Project Management for SME’s – not just for the big boys!

Effective project management is fundamental to the success of all businesses, large and small. The process and results have an impact on many key areas – business growth and development, staff motivation and staff development.

Projects do not have to be capital intensive or complex but have a number of key characteristics:

1. response to a business need – obviously, but it is important to be clear about the business need. What are you trying to achieve?
2. a temporary activity – it has a clear start and end point. At some stage (and that needs clarity) the resulting process/product becomes part of the work activities.
3. a unique activity – there may have been something similar in the past but this is not part of the regular work activities.
4. there is uncertainty – risk – which needs to be managed.
5. normally involves other people – internal or external, requiring team and communication skills, and a defined project manager.

There are many training courses and qualifications available to develop project management skills, for example, PRINCE 2 is a well recognised project management qualification (PRojects IN a Controlled Environment – www.prince2.com). However, for small businesses the cost of these opportunities is often prohibitive. They also require a level of time commitment which is often impractical for the smaller business. By applying a logical and structured approach to their projects all businesses can achieve the results they require.

The first point to recognise is that project management is both an art and a science:

o Art – the project manager role of leading people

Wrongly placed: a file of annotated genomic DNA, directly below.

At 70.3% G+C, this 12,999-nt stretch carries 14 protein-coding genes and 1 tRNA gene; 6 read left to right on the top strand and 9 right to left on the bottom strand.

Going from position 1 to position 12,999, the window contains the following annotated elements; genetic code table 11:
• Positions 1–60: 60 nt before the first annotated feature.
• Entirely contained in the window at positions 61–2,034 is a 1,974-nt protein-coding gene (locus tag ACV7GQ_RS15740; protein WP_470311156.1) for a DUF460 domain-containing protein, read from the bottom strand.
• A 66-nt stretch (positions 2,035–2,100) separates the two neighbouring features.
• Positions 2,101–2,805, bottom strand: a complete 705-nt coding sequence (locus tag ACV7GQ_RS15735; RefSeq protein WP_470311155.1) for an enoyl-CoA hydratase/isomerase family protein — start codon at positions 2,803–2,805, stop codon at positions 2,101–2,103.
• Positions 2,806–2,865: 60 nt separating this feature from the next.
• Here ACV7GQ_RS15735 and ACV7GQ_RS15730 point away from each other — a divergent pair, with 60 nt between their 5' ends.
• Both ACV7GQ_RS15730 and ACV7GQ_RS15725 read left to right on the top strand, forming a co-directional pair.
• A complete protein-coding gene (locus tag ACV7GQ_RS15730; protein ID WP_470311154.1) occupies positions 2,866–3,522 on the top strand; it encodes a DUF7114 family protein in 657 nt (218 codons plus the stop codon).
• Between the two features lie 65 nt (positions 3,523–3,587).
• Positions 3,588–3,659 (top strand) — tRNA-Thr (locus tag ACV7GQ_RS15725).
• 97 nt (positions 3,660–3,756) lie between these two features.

o Science – applying the process with appropriate tools and techniques

Which is the most complicated? Often the ‘art’ because leading people usually poses the most challenges.

But let’s start with the ‘science’ – the process. In my experience of working with large corporate organisations and small local businesses, applying a logical 5 step process will help achieve a successful outcome:

1. Define your project – we have mentioned the need to be clear about what you are trying to achieve and that requires identifying the project goals or objectives. SMART is a well known acronym to help you structure your goals (Specific, Measurable, Achievable, Realistic and Timing). A key problem with projects is managing expectations and the ‘Realistic’ element of your goal setting will be identifying what the project will and will not do. It cannot be ‘all things to all men’ or will lose focus and therefore effectiveness. This is the ‘scope’ element of your project and, in my experience, is the biggest cause of project failure.

Writing down, and getting agreement to, what the project will and will not cover is critical before moving forward.

Other aspects of the project to consider at this stage are:
o Alternatives – what are the options?
o Costs and benefits – depending on the most effective option
o Timescales
o Responsibilities – who is project manager and what other resources will be required
o Risks – to the project success – identifying mitigating and contingency actions

When the ‘definition’ has been agreed by key stakeholders then you can move onto stage 2:

2. Planning – this requires scheduling of activities and resources to meet the agreed timescales. There are a number of tools you can use – Gantt charts and Critical Path Analysis are well known tools – but an Excel spreadsheet is often sufficient. It is important to share and get agreement to your schedule to ensure other people involved know what is expected of them and by when. The Planning stage will also identify ongoing support required after project closure.

3. Implementation – you’ve planned the work, now it is time to work the plan! Regular updates of progress are a key part of the project manager role. Depending on the project, this is likely to be the most time-consuming stage and will require close attention to the people and process side of project management.
Full implementation may have been preceded by testing and/or piloting to ensure the final product will meet the business needs.

4. Closure – bring the project to a close by handing over to the business ‘owner’. The result becomes part of the regular business process or offering. Part of the project manager role will have been to plan for any training etc.